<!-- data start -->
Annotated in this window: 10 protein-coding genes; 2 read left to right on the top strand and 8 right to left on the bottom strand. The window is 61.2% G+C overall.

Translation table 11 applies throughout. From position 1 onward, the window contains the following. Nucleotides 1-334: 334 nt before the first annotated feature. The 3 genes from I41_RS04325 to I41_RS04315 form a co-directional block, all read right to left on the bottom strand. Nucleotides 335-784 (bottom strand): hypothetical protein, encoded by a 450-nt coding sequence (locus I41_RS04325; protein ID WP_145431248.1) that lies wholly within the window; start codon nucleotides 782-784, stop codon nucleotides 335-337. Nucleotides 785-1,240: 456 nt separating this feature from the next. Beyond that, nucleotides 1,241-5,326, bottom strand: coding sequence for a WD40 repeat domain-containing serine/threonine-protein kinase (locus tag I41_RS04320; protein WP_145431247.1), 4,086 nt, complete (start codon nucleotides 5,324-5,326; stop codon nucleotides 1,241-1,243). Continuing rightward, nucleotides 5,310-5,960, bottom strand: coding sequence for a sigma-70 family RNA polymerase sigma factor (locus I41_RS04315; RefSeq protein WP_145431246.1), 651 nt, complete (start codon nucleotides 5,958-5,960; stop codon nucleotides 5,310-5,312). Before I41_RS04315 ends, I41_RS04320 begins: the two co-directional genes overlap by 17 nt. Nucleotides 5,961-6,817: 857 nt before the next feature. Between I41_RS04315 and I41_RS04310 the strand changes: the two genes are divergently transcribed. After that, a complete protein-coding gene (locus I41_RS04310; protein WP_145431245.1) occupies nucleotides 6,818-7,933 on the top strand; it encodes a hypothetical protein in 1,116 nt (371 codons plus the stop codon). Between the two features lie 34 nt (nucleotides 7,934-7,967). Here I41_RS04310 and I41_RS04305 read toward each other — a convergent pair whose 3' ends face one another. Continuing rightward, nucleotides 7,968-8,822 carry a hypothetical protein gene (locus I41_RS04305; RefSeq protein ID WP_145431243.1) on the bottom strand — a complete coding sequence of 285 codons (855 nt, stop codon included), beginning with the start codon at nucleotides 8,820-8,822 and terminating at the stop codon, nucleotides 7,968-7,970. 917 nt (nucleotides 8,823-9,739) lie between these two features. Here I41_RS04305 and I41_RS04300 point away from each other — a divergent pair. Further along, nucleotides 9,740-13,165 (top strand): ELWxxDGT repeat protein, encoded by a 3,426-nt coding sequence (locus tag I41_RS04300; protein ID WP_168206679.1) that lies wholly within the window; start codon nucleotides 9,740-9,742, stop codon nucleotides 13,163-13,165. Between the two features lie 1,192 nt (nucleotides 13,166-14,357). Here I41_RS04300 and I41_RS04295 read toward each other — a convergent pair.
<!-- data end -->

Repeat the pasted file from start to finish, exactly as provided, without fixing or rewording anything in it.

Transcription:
Annotated in this window: 10 protein-coding genes; 2 read left to right on the top strand and 8 right to left on the bottom strand. The window is 61.2% G+C overall.

Translation table 11 applies throughout. From position 1 onward, the window contains the following. Nucleotides 1-334: 334 nt before the first annotated feature. The 3 genes from I41_RS04325 to I41_RS04315 form a co-directional block, all read right to left on the bottom strand. Nucleotides 335-784 (bottom strand): hypothetical protein, encoded by a 450-nt coding sequence (locus I41_RS04325; protein ID WP_145431248.1) that lies wholly within the window; start codon nucleotides 782-784, stop codon nucleotides 335-337. Nucleotides 785-1,240: 456 nt separating this feature from the next. Beyond that, nucleotides 1,241-5,326, bottom strand: coding sequence for a WD40 repeat domain-containing serine/threonine-protein kinase (locus tag I41_RS04320; protein WP_145431247.1), 4,086 nt, complete (start codon nucleotides 5,324-5,326; stop codon nucleotides 1,241-1,243). Continuing rightward, nucleotides 5,310-5,960, bottom strand: coding sequence for a sigma-70 family RNA polymerase sigma factor (locus I41_RS04315; RefSeq protein WP_145431246.1), 651 nt, complete (start codon nucleotides 5,958-5,960; stop codon nucleotides 5,310-5,312). Before I41_RS04315 ends, I41_RS04320 begins: the two co-directional genes overlap by 17 nt. Nucleotides 5,961-6,817: 857 nt before the next feature. Between I41_RS04315 and I41_RS04310 the strand changes: the two genes are divergently transcribed. After that, a complete protein-coding gene (locus I41_RS04310; protein WP_145431245.1) occupies nucleotides 6,818-7,933 on the top strand; it encodes a hypothetical protein in 1,116 nt (371 codons plus the stop codon). Between the two features lie 34 nt (nucleotides 7,934-7,967). Here I41_RS04310 and I41_RS04305 read toward each other — a convergent pair whose 3' ends face one another. Continuing rightward, nucleotides 7,968-8,822 carry a hypothetical protein gene (locus I41_RS04305; RefSeq protein ID WP_145431243.1) on the bottom strand — a complete coding sequence of 285 codons (855 nt, stop codon included), beginning with the start codon at nucleotides 8,820-8,822 and terminating at the stop codon, nucleotides 7,968-7,970. 917 nt (nucleotides 8,823-9,739) lie between these two features. Here I41_RS04305 and I41_RS04300 point away from each other — a divergent pair. Further along, nucleotides 9,740-13,165 (top strand): ELWxxDGT repeat protein, encoded by a 3,426-nt coding sequence (locus tag I41_RS04300; protein ID WP_168206679.1) that lies wholly within the window; start codon nucleotides 9,740-9,742, stop codon nucleotides 13,163-13,165. Between the two features lie 1,192 nt (nucleotides 13,166-14,357). Here I41_RS04300 and I41_RS04295 read toward each other — a convergent pair.